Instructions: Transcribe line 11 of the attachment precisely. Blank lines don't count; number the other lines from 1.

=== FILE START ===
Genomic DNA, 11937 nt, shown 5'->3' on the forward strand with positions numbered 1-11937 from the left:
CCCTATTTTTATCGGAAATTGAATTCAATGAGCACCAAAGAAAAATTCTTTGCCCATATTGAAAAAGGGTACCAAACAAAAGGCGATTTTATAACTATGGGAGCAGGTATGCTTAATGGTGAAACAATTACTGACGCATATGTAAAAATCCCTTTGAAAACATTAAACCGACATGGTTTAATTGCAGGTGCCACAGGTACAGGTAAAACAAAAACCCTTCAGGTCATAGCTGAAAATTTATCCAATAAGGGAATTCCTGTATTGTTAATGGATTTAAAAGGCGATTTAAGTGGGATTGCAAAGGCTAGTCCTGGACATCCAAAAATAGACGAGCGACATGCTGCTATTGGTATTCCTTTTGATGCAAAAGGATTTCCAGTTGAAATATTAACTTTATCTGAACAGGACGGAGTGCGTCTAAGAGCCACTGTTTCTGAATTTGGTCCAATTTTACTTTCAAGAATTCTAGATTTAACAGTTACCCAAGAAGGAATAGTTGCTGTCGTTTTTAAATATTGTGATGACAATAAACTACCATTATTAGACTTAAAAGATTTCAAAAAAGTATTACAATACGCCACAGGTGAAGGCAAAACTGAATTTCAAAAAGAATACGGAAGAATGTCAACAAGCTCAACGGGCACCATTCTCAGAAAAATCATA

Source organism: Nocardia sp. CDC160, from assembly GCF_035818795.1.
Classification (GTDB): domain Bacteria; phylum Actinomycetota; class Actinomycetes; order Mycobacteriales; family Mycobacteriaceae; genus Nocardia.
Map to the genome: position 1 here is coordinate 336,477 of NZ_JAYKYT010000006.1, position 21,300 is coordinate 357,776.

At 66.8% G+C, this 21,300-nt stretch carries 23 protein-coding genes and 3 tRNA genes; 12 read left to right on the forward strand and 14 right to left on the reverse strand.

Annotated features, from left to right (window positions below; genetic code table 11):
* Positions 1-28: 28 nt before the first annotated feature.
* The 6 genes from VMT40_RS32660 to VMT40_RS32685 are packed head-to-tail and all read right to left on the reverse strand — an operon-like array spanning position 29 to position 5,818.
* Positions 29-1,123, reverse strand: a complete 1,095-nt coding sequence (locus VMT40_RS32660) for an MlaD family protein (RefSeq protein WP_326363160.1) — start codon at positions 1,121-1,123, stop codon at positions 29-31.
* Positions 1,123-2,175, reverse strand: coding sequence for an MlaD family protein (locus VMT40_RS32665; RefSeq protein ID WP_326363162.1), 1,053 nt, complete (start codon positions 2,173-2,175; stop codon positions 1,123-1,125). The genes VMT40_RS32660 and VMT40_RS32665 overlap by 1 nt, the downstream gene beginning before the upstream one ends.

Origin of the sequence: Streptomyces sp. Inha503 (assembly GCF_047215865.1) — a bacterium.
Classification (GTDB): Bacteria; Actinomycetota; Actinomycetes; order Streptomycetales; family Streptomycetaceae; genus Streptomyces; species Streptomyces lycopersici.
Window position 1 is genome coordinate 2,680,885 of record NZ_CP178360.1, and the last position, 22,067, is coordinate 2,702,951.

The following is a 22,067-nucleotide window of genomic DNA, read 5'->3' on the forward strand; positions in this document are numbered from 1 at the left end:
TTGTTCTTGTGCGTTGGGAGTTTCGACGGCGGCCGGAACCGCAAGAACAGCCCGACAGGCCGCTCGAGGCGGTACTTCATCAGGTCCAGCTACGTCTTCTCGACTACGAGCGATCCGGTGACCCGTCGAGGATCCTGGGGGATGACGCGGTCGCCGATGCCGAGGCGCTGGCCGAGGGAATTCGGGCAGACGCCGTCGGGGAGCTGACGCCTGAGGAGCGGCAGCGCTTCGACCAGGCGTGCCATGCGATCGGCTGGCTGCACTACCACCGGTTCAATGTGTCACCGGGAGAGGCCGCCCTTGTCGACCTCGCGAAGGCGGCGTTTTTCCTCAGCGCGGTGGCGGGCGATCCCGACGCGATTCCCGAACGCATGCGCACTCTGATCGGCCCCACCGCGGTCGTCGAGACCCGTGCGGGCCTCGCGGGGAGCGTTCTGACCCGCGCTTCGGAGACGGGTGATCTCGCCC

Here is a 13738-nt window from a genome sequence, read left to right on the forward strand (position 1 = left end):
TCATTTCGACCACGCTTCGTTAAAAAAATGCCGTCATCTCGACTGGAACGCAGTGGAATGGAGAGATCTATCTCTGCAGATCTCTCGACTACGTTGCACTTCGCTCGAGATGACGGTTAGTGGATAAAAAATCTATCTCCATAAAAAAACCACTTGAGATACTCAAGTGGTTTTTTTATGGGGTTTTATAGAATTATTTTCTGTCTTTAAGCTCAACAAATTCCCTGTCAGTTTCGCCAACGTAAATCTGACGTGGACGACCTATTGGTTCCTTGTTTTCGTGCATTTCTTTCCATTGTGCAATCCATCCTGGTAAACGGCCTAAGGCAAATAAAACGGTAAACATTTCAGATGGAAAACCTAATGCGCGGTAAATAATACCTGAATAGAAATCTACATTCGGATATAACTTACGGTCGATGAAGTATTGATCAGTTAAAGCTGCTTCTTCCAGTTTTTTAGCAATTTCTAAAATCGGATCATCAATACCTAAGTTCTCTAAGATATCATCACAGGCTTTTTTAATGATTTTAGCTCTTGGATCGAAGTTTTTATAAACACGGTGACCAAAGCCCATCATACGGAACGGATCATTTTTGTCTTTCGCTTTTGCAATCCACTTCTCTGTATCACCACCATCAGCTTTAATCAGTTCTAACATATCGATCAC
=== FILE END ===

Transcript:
* Positions 1,123-2,175, reverse strand: coding sequence for an MlaD family protein (locus VMT40_RS32665; RefSeq protein ID WP_326363162.1), 1,053 nt, complete (start codon positions 2,173-2,175; stop codon positions 1,123-1,125). The genes VMT40_RS32660 and VMT40_RS32665 overlap by 1 nt, the downstream gene beginning before the upstream one ends.